Our Nation is older than any in Europe, older than Iran, certainly older than Irag. We are older than the Communists in Cuba and the Canadians. We must be doing somethig right, and by removing the opression the citizens of Iraq faced we can allow them to set up a governemnt on their own terms. Democracy is the de facto standard of government - can you find a system more fair? A constitution that enumerates the rights reserved to the people - as the UDHR does- is the only method of assuring the rights of all persons.

Librarians, try to keep your personal views in check, it only makes you look liked idiots when you launch pesonal attacks against the person for whom most of the the country voted. You may not like it but it will soon change. (Oddly enough most political campaigns are using change as a slogan, as if there was another option. I'd be very happy with 8 more years of GWB - I know what to expect.)

Matt, before I get into any critical remarks I wanted to salute your charity and courage for trying to sign up for nursing duty in Iraq. I wish they'd take you because if you can handle Haiti, I'm sure there is somewhere they could use you in Iraq.

Now, on to responding to your comments:

"Iraq needs to be self governing, and I believe the administration has made that clear from the start. It is only a matter of time before it is. Recall if you will we still have military bases in Germany and Italy and that war ended before most of your parent's were born."

I can't think of anyone on the anti-occupation side who doesn't think Iraq should be self governing. Our dispute is over how to get there, not whether. I think our current occupation blocks the road to self-governance in several important ways:

  • It prevents Iraq from offering amnesty to former opponents, a proven method of dialing down guerrilla conflicts.
  • It prevents Iraq from exercising it sovereignty by insisting on immunity for civilian security contractors.
  • An open ended commitment removes incentives for the government in power to achieve national reconciliation. They know we will always protect the Green Zone for them.
  • Continued military occupation is against the wishes of a 2/3 majority of Iraqis in poll after poll. If Iraq had anything like actual sovereignty of its people, we'd be gone already.

Your comment about bases still being in Japan and Europe misses an extremely important point. The bases in Japan and Europe weren't needed to keep the populations in check. Neither Japan nor Germany offered significant resistance after WWII. That's documented in US Army documents on the occupations of Japan and Germany. The bases in those countries and other countries were explicitly to protect those countries from the conventional forces of the Soviet Union.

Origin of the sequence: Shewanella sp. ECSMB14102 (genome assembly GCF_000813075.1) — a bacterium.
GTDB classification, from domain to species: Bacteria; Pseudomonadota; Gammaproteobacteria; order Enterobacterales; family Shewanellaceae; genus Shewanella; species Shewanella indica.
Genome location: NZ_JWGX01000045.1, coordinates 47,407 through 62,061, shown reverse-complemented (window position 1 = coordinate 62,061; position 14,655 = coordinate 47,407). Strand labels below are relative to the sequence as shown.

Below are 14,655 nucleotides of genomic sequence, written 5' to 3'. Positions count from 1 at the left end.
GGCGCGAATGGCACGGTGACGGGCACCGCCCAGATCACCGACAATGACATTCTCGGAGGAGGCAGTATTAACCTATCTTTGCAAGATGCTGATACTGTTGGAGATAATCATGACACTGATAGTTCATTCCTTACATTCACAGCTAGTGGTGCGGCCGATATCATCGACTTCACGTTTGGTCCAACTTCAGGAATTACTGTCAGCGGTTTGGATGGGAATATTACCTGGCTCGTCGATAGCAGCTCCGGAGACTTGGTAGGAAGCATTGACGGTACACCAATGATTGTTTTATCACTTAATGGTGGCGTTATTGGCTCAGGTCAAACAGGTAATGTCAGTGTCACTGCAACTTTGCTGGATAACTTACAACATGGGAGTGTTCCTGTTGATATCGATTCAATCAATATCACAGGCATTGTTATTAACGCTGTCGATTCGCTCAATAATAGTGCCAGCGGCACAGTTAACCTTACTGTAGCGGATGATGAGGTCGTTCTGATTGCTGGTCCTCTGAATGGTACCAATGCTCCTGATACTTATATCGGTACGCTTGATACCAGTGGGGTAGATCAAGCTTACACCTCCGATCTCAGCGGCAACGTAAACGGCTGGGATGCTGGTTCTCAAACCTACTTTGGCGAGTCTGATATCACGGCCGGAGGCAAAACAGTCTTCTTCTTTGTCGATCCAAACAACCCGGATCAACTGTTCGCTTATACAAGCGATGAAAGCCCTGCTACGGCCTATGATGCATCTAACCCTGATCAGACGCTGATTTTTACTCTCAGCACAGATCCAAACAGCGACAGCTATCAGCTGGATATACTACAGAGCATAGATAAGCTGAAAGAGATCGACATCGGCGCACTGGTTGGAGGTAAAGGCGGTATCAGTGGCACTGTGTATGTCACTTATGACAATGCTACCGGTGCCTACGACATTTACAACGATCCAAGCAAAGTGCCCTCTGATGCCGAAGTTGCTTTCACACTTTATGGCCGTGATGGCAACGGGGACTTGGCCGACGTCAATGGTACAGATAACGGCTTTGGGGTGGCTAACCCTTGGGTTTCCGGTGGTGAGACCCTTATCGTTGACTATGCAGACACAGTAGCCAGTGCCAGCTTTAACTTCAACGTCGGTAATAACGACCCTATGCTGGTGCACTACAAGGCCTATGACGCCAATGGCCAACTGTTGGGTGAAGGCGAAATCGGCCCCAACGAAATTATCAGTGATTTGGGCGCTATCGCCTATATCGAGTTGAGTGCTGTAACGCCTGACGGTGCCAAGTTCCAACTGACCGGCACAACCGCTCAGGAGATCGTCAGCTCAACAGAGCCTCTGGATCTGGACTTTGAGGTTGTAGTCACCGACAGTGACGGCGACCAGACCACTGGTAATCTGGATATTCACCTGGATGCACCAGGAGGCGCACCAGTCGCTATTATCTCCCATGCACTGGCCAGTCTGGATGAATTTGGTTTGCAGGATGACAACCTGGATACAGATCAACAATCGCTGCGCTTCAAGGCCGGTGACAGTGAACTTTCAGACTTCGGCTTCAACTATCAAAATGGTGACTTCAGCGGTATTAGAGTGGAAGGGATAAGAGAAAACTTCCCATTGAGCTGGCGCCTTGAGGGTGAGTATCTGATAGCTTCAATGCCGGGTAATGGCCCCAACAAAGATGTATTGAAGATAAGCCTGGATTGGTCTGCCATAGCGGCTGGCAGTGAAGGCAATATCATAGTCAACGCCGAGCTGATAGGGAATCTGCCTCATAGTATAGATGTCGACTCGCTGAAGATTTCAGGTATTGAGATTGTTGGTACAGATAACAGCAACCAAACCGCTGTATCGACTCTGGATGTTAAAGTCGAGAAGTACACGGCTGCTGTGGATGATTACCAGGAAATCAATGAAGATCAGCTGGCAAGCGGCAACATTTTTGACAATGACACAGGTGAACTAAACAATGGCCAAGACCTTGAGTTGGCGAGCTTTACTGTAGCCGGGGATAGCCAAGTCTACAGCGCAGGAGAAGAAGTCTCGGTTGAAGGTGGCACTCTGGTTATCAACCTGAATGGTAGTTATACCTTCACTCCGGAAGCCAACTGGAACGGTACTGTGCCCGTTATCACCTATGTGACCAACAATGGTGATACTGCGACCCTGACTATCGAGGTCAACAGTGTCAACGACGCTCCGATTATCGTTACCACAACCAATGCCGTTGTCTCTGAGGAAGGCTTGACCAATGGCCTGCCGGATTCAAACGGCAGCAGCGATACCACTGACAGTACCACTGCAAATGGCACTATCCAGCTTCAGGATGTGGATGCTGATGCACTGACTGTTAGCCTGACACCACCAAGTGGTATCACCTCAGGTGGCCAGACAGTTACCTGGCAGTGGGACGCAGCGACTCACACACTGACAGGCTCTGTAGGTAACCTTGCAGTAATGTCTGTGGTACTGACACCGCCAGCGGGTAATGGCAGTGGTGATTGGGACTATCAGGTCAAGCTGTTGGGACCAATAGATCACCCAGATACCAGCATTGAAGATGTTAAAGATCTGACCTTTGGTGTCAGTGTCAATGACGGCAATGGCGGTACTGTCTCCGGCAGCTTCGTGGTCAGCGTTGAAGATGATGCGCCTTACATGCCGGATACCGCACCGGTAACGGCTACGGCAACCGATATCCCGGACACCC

By contrast, given the hatred of the occupation by everyone except the Kurds (who are starting to tire, BTW), our bases in Iraq will be used for in-country action for years to come. We may want them for an external enemy, but we likely won't get that chance.

Next, I'd like to deal with your comment:

"Our Nation is older than any in Europe, older than Iran, certainly older than Irag."

I am working under the assumption you mean form of government, since the United States was settled by Europe.

Even here, I believe you're wrong. Britain's current form of constitutional monarchy with parliamentary government was functioning after 1688. A few details have changed along the way, but the outlines seem the same to me.

Switzerland's current constitution is younger than ours (1848), but it has been a recognized confederacy since 1648.

The Grimaldi family has reigned in Monaco for 700 years.

Of course, age isn't the best indicator of rightness of system. The Ottoman Empire endured over a millennium and the Roman's did their bread and circuses thing for over 500 years. I don't think either of us want to go back to that just because they had a long run.

Finally I think your post implies that if you hate President Bush, you're not in favor of democracy. I don't get the connection. He won elections, but tens of millions of people didn't vote for him. As long as they don't take up arms against the government, they have a right to register continuing disapproval. If they didn't that would be akin to the democratic centralism favored by Lenin -- once a group decision was made, no one has a right to question it.

All of us librarians love democracy, that's why we can be counted on being so noisy.

"No doubt another may also think for me; but it is not therefore desirable that he should do so.." - Thoreau